Arizona Senate leaves for night without budget deal
PHOENIX (AP) — The Arizona Senate adjourned for the night late Friday without breaking an impasse on an $11.8 billion state budget plan negotiated between Republican legislative leaders and GOP Gov. Doug Ducey.
A handful of Republican holdouts prevented action on the budget for a second day as they seek changes to a tax overhaul plan or action on legislation giving child sexual assault victims more time to sue. No Democrats have said they back the spending plan, so the Senate can only lose one Republican vote and still pass the budget.
Senate President Karen Fann remained optimistic for a breakthrough, telling members to return Saturday morning.
“We are hoping that you all will be back promptly at 10, and by then maybe we can start voting on some budget bills if at all possible,” Fann said.
But at least three GOP senators remained opposed, and holdout Sen. Paul Boyer said no deal was in sight.
The House was forging ahead, debating and passing more of the bills that make up the budget with no Democratic support. If the Senate has a breakthrough Saturday, lawmakers could end the session with action on the remaining bills.
Lawmakers did pass a series of bills Friday that had no relation to the budget, including one that allows landlords not to credit rent payments from charity organizations as partial rent payments for low-income people.
House lawmakers worked into the early morning hours Friday to pass several bills that are part of the state budget package. They returned in the morning and late Friday were voting on more budget bills that received no Democratic support.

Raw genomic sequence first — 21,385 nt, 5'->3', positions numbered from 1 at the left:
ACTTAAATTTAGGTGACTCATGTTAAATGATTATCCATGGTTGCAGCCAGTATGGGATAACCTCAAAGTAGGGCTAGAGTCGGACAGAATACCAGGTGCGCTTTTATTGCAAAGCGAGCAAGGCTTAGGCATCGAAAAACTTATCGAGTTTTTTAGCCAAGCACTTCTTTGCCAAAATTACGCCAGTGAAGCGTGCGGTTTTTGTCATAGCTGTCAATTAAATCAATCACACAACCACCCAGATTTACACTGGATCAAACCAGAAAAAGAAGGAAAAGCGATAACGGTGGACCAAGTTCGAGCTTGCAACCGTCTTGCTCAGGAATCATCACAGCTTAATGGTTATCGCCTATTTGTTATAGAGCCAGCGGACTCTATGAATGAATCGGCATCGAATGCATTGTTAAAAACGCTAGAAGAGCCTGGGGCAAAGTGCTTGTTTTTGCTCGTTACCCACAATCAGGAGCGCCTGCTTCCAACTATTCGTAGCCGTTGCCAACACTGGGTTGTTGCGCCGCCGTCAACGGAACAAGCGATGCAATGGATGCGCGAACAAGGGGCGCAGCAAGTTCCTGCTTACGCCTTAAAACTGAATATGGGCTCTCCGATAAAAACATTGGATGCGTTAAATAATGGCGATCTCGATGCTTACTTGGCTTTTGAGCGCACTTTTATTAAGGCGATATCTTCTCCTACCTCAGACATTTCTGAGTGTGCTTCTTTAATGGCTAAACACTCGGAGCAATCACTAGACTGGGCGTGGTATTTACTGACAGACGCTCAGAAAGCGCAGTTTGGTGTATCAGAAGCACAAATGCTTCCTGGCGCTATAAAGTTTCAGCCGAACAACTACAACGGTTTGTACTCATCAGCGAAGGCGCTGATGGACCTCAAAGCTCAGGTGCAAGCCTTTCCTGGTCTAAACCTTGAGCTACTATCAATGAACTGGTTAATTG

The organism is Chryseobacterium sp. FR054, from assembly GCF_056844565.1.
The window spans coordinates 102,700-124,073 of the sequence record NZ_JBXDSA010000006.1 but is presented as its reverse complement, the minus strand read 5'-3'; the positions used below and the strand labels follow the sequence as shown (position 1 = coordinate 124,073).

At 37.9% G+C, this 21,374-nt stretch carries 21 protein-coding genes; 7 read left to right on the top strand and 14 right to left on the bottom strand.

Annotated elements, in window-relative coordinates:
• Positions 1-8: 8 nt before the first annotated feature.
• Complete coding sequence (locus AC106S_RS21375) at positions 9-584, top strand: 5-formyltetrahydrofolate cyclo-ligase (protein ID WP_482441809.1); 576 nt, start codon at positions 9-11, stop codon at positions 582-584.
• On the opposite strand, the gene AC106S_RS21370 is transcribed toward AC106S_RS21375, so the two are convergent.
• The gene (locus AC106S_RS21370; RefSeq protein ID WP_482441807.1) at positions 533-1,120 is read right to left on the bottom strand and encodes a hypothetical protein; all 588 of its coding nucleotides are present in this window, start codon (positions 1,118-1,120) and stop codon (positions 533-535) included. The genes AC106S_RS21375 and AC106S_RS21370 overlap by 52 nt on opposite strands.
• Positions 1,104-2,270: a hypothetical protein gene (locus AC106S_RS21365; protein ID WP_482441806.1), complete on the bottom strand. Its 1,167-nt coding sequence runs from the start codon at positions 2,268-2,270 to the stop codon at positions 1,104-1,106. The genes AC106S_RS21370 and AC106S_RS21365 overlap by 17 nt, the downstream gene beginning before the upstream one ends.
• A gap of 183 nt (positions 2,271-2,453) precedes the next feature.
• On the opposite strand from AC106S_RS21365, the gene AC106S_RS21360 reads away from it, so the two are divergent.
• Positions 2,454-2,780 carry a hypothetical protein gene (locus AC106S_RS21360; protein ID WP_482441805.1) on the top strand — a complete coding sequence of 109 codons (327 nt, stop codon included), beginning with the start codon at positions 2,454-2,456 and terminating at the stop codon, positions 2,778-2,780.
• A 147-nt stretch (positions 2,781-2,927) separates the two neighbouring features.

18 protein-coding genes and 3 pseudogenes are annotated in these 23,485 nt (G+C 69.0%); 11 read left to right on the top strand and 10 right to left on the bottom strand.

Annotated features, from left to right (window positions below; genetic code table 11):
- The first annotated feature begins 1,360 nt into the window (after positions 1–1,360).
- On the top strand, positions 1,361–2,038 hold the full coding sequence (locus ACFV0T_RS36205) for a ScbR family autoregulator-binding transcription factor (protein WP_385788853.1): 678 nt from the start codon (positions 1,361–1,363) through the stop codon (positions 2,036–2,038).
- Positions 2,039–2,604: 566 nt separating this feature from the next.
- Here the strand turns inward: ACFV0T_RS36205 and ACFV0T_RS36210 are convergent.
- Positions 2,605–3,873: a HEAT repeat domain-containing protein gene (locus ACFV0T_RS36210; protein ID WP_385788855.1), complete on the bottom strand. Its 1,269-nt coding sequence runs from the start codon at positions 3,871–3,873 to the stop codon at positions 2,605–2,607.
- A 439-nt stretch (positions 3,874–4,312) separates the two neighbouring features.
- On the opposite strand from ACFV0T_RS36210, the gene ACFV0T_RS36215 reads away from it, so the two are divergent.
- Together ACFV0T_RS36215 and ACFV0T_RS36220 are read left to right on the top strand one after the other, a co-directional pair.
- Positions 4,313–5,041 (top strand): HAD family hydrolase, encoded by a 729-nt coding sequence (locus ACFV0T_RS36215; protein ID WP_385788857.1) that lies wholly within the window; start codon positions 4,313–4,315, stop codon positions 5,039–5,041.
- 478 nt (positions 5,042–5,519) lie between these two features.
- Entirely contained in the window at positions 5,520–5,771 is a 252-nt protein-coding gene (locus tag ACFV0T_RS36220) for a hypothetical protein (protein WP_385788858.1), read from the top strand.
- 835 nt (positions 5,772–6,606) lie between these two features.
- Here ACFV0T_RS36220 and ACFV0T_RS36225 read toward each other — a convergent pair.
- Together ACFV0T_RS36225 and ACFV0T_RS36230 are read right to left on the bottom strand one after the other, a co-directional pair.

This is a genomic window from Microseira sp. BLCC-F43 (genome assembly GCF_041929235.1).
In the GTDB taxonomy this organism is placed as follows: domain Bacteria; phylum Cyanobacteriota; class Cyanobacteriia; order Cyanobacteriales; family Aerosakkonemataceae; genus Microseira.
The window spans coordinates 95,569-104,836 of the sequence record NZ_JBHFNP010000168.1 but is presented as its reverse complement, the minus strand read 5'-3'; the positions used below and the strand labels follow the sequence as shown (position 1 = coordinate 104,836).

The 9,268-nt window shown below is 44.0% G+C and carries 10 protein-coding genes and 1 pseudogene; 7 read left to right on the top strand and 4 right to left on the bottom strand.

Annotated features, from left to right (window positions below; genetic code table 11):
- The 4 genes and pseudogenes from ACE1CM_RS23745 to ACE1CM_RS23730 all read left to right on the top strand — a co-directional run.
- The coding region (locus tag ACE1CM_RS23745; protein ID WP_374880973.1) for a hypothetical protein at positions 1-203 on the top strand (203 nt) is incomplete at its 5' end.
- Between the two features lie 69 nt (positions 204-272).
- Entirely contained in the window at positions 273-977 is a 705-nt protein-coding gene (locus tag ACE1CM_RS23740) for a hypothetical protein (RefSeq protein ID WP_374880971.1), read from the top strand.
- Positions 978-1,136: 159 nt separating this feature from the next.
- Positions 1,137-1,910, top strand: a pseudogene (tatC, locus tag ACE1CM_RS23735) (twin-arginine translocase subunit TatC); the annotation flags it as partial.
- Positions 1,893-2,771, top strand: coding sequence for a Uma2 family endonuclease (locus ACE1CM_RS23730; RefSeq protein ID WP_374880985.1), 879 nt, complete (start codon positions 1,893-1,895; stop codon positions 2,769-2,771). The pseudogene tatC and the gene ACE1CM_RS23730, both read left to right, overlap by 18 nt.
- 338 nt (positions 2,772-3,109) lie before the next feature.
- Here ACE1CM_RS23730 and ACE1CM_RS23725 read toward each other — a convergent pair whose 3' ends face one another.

Republican holdouts who forced Thursday’s Senate delay sparked anger among GOP House members that was caught on an open microphone during a closed evening caucus meeting. Reps. Ben Toma and Kelly Townsend threatened to retaliate against two GOP senators who do not support the budget, with Toma saying he would not hear bills by Sens. Paul Boyer or Heather Carter in the next session. They also discussed an ethics inquiry.
Carter and Boyer are demanding changes to laws that limit lawsuits by child sex assault victims. Carter also objects to the lack of funding for several of her key priorities that received broad support earlier but are not included in the final budget deal.
Boyer has vowed not to vote for the budget until his child sex assault bill passes. He pushed back on the idea of an ethics inquiry pegged to his move to block the budget until his demands are met.
“I think they need to re-read the code of ethics,” Boyer said Friday. “If we’re going to say there’s something unethical about holding up a budget vote because of children who have been sexually assaulted and trying to expose child predators, then I have a different code of ethics than some of my colleagues over in the House.”
Republicans approved in a party-line vote a plan to cut $325 million in taxes to offset higher revenue the state anticipates from changes in federal law and from collecting more taxes on online sales.
Democrats said the GOP plan sets up a fiscal cliff in the mid-2020s when the federal tax changes expire, but the corresponding state tax cuts do not. Around the same time, Proposition 123 — a 10-year year school-funding plan approved by voters — expires.
“We are setting ourselves up for a fiscally irresponsible, fiscally dangerous situation,” Democratic Rep. Randy Friese said.
Republicans objected to calling the changes a tax cut, saying taxes would increase without the changes they advocate. Their plan would lower tax rates, eliminate a tax bracket and raise the standard deduction to lower all voters’ taxable income.
“No matter how many times it’s said that this is a tax cut, doesn’t make it so,” said Rep. Ben Toma, a Republican who helped craft the plan. “This is an offset of what would otherwise be a tax increase.”